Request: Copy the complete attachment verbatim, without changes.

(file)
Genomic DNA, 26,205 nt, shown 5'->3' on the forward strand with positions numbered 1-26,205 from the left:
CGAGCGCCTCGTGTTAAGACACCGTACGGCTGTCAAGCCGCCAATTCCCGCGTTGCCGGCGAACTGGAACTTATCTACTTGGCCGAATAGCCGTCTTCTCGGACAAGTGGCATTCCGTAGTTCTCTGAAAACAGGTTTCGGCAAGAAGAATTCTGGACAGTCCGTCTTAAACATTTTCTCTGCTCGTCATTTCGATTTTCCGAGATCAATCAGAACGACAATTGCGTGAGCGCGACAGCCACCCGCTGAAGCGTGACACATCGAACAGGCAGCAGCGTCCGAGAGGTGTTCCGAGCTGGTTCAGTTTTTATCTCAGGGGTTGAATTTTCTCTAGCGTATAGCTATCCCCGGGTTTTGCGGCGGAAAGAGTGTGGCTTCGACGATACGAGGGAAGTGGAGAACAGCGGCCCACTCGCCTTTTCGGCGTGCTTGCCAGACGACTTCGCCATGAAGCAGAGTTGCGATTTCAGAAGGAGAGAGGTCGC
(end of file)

Genomic DNA, 26,205 nt, shown 5'->3' on the forward strand with positions numbered 1-26,205 from the left:
CGAGCGCCTCGTGTTAAGACACCGTACGGCTGTCAAGCCGCCAATTCCCGCGTTGCCGGCGAACTGGAACTTATCTACTTGGCCGAATAGCCGTCTTCTCGGACAAGTGGCATTCCGTAGTTCTCTGAAAACAGGTTTCGGCAAGAAGAATTCTGGACAGTCCGTCTTAAACATTTTCTCTGCTCGTCATTTCGATTTTCCGAGATCAATCAGAACGACAATTGCGTGAGCGCGACAGCCACCCGCTGAAGCGTGACACATCGAACAGGCAGCAGCGTCCGAGAGGTGTTCCGAGCTGGTTCAGTTTTTATCTCAGGGGTTGAATTTTCTCTAGCGTATAGCTATCCCCGGGTTTTGCGGCGGAAAGAGTGTGGCTTCGACGATACGAGGGAAGTGGAGAACAGCGGCCCACTCGCCTTTTCGGCGTGCTTGCCAGACGACTTCGCCATGAAGCAGAGTTGCGATTTCAGAAGGAGAGAGGTCGC